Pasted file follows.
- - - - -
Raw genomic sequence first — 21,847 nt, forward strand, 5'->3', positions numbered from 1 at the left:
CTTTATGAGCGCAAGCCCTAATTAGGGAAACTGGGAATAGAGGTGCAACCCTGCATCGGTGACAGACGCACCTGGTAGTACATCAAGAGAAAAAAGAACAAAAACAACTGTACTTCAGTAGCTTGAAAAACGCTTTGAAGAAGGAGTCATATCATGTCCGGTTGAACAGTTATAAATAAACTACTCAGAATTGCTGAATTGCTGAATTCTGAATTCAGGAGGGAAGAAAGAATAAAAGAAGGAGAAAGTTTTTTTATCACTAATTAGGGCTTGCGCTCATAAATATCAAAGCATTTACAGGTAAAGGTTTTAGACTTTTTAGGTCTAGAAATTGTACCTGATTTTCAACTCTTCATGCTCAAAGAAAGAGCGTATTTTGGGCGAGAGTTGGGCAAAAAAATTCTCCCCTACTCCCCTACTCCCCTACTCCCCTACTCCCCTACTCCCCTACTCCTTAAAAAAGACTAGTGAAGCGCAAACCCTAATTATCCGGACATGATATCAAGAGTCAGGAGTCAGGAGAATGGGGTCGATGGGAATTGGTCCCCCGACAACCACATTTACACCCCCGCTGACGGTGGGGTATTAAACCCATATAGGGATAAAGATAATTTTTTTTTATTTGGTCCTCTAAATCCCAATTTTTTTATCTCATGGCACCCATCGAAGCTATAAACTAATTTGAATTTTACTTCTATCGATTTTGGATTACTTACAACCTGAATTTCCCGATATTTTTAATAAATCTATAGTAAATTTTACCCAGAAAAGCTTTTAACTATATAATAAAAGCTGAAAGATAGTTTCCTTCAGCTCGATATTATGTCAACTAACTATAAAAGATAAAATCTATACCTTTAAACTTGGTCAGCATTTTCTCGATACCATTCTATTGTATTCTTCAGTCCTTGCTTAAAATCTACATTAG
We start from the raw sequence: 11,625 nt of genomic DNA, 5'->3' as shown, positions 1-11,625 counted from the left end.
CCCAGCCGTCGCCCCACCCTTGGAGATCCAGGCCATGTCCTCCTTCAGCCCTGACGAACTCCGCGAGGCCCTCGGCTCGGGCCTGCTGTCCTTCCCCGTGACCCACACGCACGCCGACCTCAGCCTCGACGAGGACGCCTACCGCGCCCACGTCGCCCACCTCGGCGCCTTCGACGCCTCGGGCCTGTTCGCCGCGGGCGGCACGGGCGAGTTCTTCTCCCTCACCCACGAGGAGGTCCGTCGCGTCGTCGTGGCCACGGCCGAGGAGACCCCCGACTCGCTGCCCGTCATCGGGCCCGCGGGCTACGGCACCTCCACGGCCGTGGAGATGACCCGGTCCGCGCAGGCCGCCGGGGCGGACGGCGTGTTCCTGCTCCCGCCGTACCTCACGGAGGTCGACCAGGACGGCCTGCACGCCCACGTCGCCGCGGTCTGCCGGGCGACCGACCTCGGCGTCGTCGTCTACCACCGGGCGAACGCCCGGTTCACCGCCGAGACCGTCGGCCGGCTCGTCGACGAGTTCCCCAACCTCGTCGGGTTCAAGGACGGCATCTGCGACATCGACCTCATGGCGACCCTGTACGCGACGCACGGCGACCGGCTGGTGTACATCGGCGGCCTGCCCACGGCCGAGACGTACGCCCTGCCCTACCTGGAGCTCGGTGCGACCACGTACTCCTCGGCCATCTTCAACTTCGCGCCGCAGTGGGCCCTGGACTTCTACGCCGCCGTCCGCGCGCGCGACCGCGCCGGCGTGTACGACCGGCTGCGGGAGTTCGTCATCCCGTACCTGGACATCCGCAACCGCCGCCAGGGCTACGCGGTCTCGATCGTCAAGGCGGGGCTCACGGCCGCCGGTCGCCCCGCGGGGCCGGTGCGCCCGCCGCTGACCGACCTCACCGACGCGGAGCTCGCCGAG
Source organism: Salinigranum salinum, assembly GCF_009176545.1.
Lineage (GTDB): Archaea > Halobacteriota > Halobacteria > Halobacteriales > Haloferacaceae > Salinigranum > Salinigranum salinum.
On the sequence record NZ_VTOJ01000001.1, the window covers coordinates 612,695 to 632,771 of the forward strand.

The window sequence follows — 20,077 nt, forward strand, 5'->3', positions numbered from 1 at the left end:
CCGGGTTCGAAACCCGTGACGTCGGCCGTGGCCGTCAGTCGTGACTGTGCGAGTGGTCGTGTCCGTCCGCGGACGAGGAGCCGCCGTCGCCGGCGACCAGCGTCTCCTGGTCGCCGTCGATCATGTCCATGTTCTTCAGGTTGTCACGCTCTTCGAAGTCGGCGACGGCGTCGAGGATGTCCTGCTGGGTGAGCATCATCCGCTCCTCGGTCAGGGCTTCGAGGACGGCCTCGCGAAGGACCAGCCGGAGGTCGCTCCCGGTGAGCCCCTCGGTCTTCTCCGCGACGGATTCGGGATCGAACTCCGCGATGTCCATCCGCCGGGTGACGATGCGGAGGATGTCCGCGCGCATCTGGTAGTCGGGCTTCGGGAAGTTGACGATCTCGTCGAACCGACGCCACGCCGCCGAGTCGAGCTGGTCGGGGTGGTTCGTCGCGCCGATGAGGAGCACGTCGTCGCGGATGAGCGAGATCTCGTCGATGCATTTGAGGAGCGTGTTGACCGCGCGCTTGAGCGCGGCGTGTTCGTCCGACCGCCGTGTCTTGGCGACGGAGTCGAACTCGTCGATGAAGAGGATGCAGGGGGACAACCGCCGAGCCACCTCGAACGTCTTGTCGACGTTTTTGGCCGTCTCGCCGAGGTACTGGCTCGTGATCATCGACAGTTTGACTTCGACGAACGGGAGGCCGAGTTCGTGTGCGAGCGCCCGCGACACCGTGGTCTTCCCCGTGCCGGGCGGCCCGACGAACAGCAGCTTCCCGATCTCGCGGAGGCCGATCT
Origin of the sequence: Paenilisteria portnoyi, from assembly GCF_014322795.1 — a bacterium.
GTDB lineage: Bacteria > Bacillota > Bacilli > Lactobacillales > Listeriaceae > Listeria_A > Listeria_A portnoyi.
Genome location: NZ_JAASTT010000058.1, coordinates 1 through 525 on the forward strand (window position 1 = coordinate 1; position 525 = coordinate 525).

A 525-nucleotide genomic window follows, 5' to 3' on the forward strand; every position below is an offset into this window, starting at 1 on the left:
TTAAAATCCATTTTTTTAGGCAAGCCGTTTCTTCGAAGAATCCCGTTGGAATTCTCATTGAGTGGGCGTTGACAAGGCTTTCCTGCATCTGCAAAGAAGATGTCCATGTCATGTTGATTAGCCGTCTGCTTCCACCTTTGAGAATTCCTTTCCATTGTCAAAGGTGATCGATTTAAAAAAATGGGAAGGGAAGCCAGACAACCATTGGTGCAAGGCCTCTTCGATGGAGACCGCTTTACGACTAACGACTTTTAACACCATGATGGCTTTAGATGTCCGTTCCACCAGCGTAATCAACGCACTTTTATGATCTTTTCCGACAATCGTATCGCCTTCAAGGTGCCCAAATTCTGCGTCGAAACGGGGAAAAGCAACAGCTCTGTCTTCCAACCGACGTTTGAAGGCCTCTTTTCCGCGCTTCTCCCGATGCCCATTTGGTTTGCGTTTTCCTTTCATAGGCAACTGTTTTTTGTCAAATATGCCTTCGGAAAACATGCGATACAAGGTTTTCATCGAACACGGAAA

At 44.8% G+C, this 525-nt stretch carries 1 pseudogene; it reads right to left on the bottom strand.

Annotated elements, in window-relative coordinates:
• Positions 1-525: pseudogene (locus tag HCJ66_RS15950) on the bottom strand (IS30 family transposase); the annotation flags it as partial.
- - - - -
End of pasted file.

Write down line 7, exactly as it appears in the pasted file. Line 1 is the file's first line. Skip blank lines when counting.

On the sequence record NZ_VTOJ01000001.1, the window covers coordinates 612,695 to 632,771 of the forward strand.